If town records offer little detail about the “fearful and fatal sickness” on Cape Cod during the late winter and early spring of 1816, the cemeteries are a melancholy testament to the toll it took. No town was harder hit than Eastham, and no graveyard bears more headstones from that year than Bridge Road Cemetery, once known as the Herring Pond burial ground, site of the town’s Third Congregational Church (1720-1830).
By early February 1816, newspapers were reporting on the great mortality, several saying that it was “vulgarly called the bastard pleurisy.”
The epidemic in Wellfleet was said to be confined to a small neighborhood, but by April, 40 were reported sick in Truro. In Truro — Cape Cod (1883), Shebnah Rich wrote that church records had named the illness malignant fever, putrid fever, spotted fever, or cold plague, and that 36 had died, the first on March 9 and the last on May 23.
Writing about Eastham in his History of Cape Cod (1869), Frederick Freeman noted that in 1816 the town “was scourged by unusual sickness, the origin of which has never been satisfactorily ascertained. That a township proverbially healthy should, in the short space of about four months, finds its population more than decimated, was an occurrence fraught with much alarm.” By the time the mysterious disease had run its course, 72 had died in Eastham, more than 10 percent of the population. Dozens more who had fallen ill recovered.
The 1844 history of Eastham, Wellfleet, and Orleans by the Rev. Enoch Pratt provides a hint. “The most successful prescriptions that were made,” he wrote, “were powerful emetics and cathartics.” He may have been referring to a botanical healer named Samuel Thomson.
Born in Alstead, N.H., in 1769, Thomson had little formal education and had come by his knowledge of plant remedies by observation and experience. His earliest “treatments,” using herbs, roots, and barks, were conducted on family members, neighbors, and himself, and their success furthered his belief that conventional doctors were poisoning and killing their patients with minerals such as mercury and calomel (mercury chloride) and procedures such as bloodletting.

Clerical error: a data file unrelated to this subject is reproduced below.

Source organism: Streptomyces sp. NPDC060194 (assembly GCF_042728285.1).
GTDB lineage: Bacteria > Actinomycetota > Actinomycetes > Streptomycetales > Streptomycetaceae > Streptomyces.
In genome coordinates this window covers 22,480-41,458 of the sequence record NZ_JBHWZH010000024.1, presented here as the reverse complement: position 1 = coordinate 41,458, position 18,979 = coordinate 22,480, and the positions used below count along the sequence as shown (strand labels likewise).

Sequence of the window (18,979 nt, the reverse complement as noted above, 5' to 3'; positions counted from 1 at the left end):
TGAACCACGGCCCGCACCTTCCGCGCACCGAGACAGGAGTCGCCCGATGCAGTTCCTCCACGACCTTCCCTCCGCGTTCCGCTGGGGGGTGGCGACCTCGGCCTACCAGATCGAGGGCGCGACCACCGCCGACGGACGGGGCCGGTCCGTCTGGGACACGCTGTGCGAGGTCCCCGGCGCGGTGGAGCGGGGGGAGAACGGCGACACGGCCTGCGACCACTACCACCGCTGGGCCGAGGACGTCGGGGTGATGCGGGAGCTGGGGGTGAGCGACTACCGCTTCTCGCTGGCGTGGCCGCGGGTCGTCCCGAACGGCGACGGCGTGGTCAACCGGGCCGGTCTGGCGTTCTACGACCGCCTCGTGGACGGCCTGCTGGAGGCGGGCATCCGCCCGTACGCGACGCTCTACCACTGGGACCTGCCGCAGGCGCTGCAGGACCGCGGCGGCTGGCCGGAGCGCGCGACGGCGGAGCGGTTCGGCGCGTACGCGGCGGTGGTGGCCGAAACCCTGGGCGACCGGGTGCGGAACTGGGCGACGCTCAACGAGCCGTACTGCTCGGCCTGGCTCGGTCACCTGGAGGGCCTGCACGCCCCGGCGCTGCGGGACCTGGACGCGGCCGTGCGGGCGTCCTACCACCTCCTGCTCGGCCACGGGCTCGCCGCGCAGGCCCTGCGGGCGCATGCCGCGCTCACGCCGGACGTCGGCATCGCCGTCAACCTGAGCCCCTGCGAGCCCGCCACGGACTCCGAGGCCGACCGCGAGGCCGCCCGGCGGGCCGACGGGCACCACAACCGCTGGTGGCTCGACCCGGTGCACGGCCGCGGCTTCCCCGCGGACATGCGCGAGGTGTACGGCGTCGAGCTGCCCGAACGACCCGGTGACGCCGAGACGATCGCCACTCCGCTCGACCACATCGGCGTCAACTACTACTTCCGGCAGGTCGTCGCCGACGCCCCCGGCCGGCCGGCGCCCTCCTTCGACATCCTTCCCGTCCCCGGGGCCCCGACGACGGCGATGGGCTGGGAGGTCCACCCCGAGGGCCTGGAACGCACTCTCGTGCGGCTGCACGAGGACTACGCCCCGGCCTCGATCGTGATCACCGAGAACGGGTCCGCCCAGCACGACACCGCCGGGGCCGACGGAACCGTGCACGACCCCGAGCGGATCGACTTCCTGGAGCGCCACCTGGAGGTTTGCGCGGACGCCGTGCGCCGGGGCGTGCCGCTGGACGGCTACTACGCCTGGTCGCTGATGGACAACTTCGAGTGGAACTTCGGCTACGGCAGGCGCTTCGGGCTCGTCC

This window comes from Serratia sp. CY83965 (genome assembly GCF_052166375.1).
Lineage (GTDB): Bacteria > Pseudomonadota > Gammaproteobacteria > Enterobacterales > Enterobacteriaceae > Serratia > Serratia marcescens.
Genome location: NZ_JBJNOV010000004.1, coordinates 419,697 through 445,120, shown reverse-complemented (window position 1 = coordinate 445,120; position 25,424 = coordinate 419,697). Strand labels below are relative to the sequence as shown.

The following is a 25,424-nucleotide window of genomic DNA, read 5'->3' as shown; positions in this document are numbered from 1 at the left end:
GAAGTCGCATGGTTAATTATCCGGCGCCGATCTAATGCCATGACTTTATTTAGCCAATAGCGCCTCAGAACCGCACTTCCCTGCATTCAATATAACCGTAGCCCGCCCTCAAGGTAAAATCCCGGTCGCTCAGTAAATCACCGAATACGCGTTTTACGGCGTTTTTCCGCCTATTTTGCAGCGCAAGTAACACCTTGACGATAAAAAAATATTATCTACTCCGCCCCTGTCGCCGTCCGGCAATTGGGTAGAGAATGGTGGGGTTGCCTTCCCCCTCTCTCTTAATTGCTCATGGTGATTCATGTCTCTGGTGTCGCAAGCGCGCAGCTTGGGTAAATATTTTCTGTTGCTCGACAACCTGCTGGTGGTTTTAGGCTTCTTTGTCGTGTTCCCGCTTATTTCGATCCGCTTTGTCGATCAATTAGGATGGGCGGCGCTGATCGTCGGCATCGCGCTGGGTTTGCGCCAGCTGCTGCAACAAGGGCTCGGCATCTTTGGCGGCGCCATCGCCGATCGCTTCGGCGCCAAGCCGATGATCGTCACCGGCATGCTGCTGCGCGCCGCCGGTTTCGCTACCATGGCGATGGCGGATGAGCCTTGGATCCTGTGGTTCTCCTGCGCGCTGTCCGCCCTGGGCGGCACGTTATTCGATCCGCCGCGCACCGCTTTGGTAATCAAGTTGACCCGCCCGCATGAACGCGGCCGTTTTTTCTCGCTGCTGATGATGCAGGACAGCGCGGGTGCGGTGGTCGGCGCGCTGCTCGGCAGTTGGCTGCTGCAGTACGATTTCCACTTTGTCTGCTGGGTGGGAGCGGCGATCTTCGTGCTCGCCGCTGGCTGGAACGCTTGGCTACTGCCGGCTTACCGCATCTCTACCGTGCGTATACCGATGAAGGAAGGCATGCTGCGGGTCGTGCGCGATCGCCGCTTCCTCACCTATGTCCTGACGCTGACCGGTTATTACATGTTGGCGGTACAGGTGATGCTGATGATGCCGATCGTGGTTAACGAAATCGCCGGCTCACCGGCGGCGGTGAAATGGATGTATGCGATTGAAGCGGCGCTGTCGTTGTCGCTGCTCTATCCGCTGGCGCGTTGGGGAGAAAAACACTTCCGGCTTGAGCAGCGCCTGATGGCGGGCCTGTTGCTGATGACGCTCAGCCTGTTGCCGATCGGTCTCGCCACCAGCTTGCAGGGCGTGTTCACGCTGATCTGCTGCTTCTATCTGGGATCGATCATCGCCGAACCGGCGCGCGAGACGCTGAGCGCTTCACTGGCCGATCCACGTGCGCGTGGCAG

By 1806 Thomson had developed the Thomsonian System of herbal remedies, to which anyone could purchase the “rights” for $20, thereby becoming their own doctor. Thomson attacked the established medical community and their “caustics.” In turn, university-trained physicians called Thomson a charlatan.
Central to Thomson’s system was the belief that cold was the culprit and that disorders arose from restricted perspiration. Thus, it was vital that the body’s natural heat — the fountain of life — be restored to promote perspiration and evacuate toxins. This was accomplished first with an emetic herb to induce vomiting. Thomson’s plant of choice was Lobelia inflata, also known as Indian tobacco or puke weed, followed by Capsicum, the pepper, to restore internal heat. Additional preparations that rekindled heat by restoring digestion and appetite, as well as external steaming were administered as needed. In 1813, Thomson obtained a patent for a remedy he called “Fever Medicine.”